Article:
• Bacterial
    • Pseudomonas
    • Enterobacteriaceae
    • Klebsiella
    • Streptococci
    • Nocardia
    • Anaerobes
    • Staph aureus
  • Fungi
    • Crypto
    • Aspergillus
    • Histoplasma
  • Rare
    • Bacterial: Legionella, rhodococcus
    • Mycobacteria: MAC
    • Fungi: PCP/PJP, mucormycosis, blasto
    • Others: Vasculitis

PCP

Epidemiology

  • Immunocompromised patients
    • HIV with CD4 < 200
    • BMT, organ transplant patients
    • Leukemia/lymphomas
    • Rheumatology conditions
    • Primary immunodeficiencies
  • Rarely occurs in immunocompetent patients

Presentation

  • Typically subacute onset of pulmonary symptoms, non-productive cough, fever chills, malaise, SOB
  • Might have other clues of immunocompromised status

Diagnosis

  • CXR: Classic description is bilateral interstitial infiltrates
    • Rare instances: Lobar infiltration, nodules, cavitary lesions, pneumothorax
  • CT: Higher sensitivity but might not be necessary for the dx
  • LDH: Sensitive but not specific if elevated. An elevated LDH in an HIV patient without other medical co-morbidities that might inc LDH should raise suspicions for PCP
  • Beta D glucan: For HIV patients, good sensitivity, not that specific. If elevated, raises suspicions for PCP.
  • Gold standard: either visualize the organism via induced sputum (yield is variable, variable sensitivity but 100% specific), or via BAL.
  • Can also use 18S PCR

Management

  • First line: TMP-SMZ, 15-20 mg/kg. PO just as good as IV, duration 21 days
  • Sulfa allergy:
    • Mild to moderate: Desensitization
    • Severe: alternative agents
      • Clinda + primaquine
      • Trimethoprim + dapsone
      • Atorvaquone
      • Pentamidine
      • For severe disease, Clinda + primaquine or IV pentamidine is preferred.
    • Adjunctive steroids
      • ABG: If PaO2 < 70, or Aa gradient > 35, or hypoxemia on pulse ox, adjunctive steroid is indicated and has been shown to improve mortality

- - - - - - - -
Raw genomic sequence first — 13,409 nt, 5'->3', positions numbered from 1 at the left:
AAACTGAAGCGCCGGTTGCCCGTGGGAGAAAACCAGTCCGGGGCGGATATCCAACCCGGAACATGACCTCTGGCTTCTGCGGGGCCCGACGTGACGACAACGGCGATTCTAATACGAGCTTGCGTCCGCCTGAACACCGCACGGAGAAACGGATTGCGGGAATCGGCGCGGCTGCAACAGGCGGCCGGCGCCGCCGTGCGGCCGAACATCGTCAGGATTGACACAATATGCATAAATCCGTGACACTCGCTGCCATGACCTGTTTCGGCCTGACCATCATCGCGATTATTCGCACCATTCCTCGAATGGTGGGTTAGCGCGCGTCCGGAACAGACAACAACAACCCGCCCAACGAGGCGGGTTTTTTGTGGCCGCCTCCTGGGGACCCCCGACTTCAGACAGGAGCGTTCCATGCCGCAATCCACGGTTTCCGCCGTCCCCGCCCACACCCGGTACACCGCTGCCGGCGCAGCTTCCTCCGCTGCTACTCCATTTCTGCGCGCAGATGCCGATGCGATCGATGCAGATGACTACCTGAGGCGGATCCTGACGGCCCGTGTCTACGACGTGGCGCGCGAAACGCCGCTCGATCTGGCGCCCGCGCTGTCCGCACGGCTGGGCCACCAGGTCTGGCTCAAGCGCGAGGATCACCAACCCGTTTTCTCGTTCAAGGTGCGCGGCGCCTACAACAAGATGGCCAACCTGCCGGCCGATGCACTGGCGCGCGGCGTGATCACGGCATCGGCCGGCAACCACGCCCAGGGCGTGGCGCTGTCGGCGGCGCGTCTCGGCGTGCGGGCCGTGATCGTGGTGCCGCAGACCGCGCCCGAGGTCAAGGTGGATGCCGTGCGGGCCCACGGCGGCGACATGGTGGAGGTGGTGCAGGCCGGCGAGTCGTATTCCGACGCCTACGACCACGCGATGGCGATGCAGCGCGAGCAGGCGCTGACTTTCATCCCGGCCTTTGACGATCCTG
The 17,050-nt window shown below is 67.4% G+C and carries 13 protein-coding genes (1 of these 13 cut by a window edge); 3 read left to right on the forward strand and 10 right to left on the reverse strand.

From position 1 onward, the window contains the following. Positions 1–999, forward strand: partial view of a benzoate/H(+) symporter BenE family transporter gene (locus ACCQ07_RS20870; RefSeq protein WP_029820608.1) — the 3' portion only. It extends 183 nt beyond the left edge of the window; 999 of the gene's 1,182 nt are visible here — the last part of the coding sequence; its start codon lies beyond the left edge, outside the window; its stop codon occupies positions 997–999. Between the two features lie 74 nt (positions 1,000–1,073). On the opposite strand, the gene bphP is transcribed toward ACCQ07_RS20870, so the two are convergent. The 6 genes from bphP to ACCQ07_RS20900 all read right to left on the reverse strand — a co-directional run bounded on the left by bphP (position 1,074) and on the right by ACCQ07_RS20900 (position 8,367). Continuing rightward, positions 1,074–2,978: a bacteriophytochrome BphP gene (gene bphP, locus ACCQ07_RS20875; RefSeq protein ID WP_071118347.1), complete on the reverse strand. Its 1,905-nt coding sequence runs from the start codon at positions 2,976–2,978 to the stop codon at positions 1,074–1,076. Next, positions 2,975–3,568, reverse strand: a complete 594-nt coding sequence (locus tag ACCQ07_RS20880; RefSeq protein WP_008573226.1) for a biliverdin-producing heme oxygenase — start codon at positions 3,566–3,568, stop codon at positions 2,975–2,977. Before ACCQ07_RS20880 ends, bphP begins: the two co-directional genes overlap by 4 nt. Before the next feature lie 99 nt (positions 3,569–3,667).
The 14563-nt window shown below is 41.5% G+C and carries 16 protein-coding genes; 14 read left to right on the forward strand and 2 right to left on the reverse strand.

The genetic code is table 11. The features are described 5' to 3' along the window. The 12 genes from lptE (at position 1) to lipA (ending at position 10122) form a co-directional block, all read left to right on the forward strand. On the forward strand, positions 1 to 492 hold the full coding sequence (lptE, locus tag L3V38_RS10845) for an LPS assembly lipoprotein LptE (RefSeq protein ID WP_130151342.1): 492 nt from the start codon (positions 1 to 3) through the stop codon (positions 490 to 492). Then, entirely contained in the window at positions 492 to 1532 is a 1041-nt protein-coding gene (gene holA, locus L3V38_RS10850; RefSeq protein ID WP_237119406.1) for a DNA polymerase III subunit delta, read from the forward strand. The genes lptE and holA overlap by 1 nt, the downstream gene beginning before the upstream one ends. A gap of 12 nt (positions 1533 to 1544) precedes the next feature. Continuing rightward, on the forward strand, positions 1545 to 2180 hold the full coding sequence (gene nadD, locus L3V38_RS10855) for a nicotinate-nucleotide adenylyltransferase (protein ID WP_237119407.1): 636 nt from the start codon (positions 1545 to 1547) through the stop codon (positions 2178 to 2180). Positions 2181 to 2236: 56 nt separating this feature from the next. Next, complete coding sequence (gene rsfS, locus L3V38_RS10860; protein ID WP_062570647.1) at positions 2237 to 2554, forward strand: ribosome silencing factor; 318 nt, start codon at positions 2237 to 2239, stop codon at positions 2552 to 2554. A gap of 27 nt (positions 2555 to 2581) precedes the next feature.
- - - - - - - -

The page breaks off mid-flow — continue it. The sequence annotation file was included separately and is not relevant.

• Pred 40mg BID x 5 days, then 40mg daily x 5 days, then 20mg daily x 11 days, total 21 days

Remember your Aa gradient equation!

Aa-gradient = PAO2 (calculated from the alveolar gas equation) – PaO2 (measured PaO2 on ABG)

PAO2 = FiO2 (baromeric pressure – water pressure) – PaCO2/(respiratory quotient)

Assuming sea level and a standard respiratory quotient of 0.8, this equation can be simplified to:

PAO2 = 150 – PaCO2/0.8

Culture Negative Endocarditis 5/7/2019

We recently had a case of a middle age man with SLE on chronic prednisone, ESRD on PD, presenting with acute on chronic shoulder pain x 10 days. Presentation was initially concerning for septic arthritis, and joint washout revealed gross purulence from the shoulder joint. Cultures were sent but no additional fluid studies were obtained.

A subsequent TTE, and later a TEE, confirmed a mitral valve vegetation concerning for concurrent infective endocarditis. However, multiple sets of blood cultures, fungal cultures, synovial fluid culture from the initial I&D/wash out, and even 16S PCR of the synovial fluid were all negative. This is a rare case of culture negative endocarditis which is later thought to be more likely Libman Sacs!


Septic Arthritis

  • Epidemiology
    • Risk factors: Advanced age, pre-existing joint dz, recent surgery or injection, SSTI, IVD, indwelling catheter, immunosuppression.
    • Most cases arise from hematogenous seeding, hence bacteremia is common.
    • Direct inoculation: usually due to trauma, surgery/injections, or wounds.
  • Microbiology
    • Usually mono-microbial, and Staph aureus is the most common cause of septic arthritis in adults.
    • GNR can be seen in older adults or in immunocompromised patients
  • Presentation
    • Monoarthritis is most common
      • Edematous, painful, warmth, limited ROM
      • Older patients may not be febrile
    • 20% of cases can present as oligoarticular or polyarticular infection. Polyarticular septic arthritis is more likely to occur in pts with RA
    • Most common affected joint is the knee
    • Could be a manifestation of infective endocarditis, esp amongst IVDU
  • Diagnosis
    • Synovial fluid analysis and culture, should be obtained prior to abx
    • Positive gram stain or culture is gold standard and diagnostic
      • PCR only required in rare cases since most non-gonococcal cultures obtained prior to antibiotics return positive. Negative cultures can result due to recent abx or atypical organism.
    • In pts with purulent synovial fluid (WBC 50k-150k) but culture negative, a presumptive dx can be made.
      • Likelihood of septic arthritis inc with inc leukocyte count